US envoy reaches Cairo on Mideast peace tour
EGYPT: US Middle East envoy George Mitchell reached Egypt on the
latest leg of a whirlwind regional tour after stops in Israel and Syria
earlier on Sunday, as Washington bids to jumpstart stalled peace talks.
Mitchell will meet Egyptian President Hosni Mubarak on Monday, the
president’s office said, after the US envoy held talks with Syrian
President Bashar Assad in Damascus and Israeli Defence Minister Ehud
Barak in Tel Aviv.
Washington is committed to a “comprehensive peace in the Middle East
and that includes Israel and Palestine, Israel and Syria, Israel and
Lebanon and normal relations with all countries in the regions,” Defence
Minister Ehud Barak’s office quoted Mitchell as saying after the two met
in Tel Aviv.
Earlier in Damascus the former US senator said that he “just
completed a very candid and positive conversation with President Assad.”
“I discussed with President Assad the prospects for moving forward on
our goals of comprehensive peace in the region and improved bilateral
ties between Syria and the United States,” he said.
Mitchell’s Middle East swing is also scheduled to include a meeting
with Palestinian president Mahmud Abbas in Ramallah and talks with
Israeli Prime Minister Benjamin Netanyahu, likely to focus on US demands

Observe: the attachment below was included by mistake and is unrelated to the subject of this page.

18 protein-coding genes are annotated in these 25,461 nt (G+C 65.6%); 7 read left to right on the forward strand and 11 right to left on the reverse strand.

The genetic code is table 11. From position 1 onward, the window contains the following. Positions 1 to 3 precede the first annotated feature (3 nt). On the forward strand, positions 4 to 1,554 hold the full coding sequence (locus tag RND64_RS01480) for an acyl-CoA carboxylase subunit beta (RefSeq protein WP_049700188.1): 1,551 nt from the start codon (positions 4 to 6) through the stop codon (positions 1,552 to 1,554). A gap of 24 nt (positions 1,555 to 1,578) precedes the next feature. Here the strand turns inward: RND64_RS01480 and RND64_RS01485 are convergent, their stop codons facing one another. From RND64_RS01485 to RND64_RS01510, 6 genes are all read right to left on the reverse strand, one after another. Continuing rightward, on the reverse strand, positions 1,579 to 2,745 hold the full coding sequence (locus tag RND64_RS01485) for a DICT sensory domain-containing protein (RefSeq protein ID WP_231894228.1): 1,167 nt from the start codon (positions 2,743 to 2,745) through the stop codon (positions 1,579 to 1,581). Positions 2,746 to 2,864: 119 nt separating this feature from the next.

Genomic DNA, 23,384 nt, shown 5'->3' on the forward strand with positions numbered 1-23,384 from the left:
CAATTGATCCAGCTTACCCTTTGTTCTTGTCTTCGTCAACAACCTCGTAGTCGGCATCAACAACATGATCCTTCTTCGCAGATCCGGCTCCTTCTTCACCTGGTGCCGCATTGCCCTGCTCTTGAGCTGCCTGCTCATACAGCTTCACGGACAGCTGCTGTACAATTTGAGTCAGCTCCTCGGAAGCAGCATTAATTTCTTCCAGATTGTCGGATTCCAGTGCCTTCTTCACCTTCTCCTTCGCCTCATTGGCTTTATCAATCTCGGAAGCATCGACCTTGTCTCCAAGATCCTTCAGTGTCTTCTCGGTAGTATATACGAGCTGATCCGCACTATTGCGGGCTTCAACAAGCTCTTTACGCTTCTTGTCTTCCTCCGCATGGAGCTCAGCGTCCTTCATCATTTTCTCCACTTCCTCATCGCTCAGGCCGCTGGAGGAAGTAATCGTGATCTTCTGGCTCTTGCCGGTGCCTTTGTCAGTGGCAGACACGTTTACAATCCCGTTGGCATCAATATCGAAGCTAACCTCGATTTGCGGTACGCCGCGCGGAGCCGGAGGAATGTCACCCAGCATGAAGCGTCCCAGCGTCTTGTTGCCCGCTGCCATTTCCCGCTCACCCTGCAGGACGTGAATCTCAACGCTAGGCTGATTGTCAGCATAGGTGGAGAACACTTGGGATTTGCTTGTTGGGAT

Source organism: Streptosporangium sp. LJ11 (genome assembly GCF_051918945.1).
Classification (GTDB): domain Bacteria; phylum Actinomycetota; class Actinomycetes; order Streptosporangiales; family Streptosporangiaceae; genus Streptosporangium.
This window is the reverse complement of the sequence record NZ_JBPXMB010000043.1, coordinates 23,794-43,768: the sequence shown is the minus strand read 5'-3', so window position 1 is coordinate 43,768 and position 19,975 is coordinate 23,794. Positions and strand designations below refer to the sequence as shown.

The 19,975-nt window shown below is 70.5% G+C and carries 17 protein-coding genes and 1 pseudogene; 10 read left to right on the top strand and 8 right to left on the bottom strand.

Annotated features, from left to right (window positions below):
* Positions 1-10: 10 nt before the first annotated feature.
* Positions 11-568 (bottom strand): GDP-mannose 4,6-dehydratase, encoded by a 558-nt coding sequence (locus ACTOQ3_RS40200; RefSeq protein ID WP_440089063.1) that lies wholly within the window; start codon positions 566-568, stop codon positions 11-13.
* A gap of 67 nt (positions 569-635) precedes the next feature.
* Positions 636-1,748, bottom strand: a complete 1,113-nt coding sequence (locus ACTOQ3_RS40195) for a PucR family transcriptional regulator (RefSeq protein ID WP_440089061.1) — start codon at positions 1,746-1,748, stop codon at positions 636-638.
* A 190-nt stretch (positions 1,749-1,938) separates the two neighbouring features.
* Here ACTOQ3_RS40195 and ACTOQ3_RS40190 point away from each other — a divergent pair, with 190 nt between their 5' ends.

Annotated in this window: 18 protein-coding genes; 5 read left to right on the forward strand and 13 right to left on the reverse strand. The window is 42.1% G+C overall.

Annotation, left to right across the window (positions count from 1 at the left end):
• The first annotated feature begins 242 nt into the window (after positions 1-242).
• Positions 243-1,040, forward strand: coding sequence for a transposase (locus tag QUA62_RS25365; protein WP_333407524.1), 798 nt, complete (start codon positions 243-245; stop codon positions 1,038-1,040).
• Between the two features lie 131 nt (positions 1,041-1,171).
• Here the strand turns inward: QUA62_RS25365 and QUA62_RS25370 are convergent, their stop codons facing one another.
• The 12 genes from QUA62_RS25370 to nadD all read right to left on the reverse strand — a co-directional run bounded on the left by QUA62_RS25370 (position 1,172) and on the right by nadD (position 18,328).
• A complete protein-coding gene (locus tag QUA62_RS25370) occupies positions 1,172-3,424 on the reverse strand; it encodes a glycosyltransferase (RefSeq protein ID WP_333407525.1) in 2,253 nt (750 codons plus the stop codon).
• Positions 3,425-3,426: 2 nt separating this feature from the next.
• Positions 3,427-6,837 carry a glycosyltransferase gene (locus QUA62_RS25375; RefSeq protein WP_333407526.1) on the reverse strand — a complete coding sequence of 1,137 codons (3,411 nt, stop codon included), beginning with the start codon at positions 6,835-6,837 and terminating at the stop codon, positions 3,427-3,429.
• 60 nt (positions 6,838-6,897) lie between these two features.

that Israel halt settlement activity in the occupied West Bank.
Netanyahu has so far refused to heed the calls and the disagreement
has led to a level in tensions not seen in years between the two close
Mitchell’s latest trip to the region comes as part of a diplomatic
push that will also see Defense Secretary Robert Gates arrive for a
one-day visit in Israel on Monday and National Security Advisor James
Jones make a three-day trip beginning on Tuesday.
US President Barack Obama is determined to reach a comprehensive
peace between Israel and all its Arab neighbours in order to guarantee
“stability, security and prosperity” in the region, Mitchell said in
“If we are to succeed, we will need Arabs and Israelis alike to work
with us to bring about comprehensive peace.
“We will welcome the full cooperation of the government of the Syrian
Arab Republic in this historic endeavour.”
Obama has moved to re-engage Damascus as part of a bid to breathe new
life into the faltering Middle East peace process.
Syria and Israel held four rounds of preliminary negotiations through
Turkish mediators last year but Syria broke them off in December amid
Israel’s deadly offensive against the Gaza Strip.
The new Israeli government of Netanyahu has since rejected Syria’s
minimum condition for a peace treaty the return of the strategic Golan
Heights which Israel seized in the 1967 Middle East war and annexed in
1981 in a move never recognised by the international community.